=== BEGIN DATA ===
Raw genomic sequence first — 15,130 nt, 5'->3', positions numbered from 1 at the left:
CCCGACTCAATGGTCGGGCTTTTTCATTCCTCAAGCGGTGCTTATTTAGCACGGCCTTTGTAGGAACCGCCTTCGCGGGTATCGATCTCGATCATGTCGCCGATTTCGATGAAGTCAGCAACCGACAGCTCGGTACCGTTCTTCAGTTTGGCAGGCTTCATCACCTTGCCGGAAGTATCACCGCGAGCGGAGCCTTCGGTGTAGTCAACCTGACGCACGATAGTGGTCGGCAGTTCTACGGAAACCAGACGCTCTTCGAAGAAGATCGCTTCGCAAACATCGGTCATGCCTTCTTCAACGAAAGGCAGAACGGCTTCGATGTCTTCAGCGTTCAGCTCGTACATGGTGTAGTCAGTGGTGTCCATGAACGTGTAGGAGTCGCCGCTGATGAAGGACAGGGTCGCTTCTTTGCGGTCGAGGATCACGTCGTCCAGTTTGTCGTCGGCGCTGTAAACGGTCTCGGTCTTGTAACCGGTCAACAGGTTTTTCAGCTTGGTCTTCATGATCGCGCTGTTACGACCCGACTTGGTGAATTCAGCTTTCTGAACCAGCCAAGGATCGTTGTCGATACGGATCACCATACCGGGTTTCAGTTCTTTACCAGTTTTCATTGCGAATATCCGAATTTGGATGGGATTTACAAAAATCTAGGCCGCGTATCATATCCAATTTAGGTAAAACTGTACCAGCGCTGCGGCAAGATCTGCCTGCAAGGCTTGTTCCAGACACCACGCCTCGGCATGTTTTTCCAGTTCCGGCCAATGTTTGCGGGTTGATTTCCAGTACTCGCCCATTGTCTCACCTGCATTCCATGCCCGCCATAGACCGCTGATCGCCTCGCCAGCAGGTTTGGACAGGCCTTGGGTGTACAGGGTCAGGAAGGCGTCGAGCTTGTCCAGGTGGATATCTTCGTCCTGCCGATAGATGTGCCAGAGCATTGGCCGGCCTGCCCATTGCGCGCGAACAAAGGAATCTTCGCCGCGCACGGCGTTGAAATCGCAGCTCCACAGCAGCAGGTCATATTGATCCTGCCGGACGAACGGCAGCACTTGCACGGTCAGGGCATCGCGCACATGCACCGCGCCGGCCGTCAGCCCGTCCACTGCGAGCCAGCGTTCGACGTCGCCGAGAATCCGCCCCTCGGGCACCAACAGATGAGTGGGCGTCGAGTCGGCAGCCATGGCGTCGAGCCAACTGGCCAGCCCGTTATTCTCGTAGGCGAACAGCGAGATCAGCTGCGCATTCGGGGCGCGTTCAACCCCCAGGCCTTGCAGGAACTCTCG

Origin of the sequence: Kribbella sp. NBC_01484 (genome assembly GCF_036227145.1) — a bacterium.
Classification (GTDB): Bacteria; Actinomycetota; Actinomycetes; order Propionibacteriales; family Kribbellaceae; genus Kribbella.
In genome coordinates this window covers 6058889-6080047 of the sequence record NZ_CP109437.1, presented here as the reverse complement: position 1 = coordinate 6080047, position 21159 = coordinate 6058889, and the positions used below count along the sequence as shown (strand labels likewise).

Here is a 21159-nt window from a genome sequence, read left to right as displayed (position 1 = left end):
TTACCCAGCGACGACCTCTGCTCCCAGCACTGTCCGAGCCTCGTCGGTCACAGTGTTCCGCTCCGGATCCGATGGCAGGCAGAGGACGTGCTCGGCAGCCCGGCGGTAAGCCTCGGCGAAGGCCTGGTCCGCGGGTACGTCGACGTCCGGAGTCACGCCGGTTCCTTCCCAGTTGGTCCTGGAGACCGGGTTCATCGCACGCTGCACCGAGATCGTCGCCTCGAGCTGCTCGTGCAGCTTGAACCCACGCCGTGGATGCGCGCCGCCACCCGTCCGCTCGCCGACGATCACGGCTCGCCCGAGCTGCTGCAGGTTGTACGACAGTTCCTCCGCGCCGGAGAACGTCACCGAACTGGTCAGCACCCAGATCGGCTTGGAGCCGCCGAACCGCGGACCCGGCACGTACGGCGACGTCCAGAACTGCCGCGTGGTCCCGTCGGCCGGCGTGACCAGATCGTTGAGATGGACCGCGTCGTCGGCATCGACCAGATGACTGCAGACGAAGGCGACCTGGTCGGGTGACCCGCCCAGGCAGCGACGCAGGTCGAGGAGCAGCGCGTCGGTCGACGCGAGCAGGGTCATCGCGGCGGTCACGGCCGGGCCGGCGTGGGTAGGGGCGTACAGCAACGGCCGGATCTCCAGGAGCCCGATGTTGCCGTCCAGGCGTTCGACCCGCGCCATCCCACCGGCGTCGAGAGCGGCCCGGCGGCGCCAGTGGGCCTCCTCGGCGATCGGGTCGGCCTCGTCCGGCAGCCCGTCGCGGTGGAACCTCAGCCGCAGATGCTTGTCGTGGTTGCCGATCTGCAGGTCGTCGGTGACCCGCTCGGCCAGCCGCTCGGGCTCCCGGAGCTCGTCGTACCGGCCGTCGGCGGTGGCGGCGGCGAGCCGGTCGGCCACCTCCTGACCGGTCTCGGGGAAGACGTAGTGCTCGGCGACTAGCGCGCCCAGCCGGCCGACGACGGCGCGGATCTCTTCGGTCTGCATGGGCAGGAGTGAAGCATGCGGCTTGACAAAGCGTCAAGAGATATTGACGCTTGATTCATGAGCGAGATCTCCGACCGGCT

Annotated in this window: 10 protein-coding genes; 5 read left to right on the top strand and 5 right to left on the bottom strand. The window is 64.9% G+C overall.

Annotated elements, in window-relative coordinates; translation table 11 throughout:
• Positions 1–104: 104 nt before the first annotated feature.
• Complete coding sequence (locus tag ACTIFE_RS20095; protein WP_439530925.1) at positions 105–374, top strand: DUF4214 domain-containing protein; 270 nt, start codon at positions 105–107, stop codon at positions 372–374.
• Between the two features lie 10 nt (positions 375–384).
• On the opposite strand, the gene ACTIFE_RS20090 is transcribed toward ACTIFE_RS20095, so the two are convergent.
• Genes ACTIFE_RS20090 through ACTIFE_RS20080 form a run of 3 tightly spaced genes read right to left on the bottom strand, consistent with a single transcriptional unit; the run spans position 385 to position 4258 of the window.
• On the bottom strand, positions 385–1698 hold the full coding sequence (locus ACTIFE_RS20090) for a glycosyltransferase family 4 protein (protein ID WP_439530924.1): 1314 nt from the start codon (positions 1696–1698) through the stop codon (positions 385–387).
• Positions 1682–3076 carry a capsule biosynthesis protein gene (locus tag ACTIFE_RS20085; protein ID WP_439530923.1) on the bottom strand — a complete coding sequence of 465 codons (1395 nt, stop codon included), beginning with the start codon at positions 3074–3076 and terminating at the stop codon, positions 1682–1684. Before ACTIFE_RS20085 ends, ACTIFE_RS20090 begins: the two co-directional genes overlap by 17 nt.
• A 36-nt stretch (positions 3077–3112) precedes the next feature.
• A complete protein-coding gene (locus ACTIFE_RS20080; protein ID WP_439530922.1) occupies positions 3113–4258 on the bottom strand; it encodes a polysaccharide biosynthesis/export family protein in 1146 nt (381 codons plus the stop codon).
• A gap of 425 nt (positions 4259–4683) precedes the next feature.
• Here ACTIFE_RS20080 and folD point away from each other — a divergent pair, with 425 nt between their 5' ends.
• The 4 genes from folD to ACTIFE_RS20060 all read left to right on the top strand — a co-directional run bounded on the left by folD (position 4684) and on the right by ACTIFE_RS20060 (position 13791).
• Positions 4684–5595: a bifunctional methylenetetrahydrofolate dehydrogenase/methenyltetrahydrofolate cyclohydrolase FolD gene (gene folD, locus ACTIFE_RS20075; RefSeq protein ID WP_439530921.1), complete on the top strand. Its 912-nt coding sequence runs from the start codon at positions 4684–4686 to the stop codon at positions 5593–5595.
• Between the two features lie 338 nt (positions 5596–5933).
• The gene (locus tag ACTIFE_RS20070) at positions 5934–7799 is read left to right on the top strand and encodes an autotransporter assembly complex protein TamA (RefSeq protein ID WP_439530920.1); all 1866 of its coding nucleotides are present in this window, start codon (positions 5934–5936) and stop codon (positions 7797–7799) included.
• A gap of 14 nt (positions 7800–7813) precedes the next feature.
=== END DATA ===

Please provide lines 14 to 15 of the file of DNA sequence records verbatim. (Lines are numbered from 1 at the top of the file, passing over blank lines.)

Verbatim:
• Genes ACTIFE_RS20090 through ACTIFE_RS20080 form a run of 3 tightly spaced genes read right to left on the bottom strand, consistent with a single transcriptional unit; the run spans position 385 to position 4258 of the window.
• On the bottom strand, positions 385–1698 hold the full coding sequence (locus ACTIFE_RS20090) for a glycosyltransferase family 4 protein (protein ID WP_439530924.1): 1314 nt from the start codon (positions 1696–1698) through the stop codon (positions 385–387).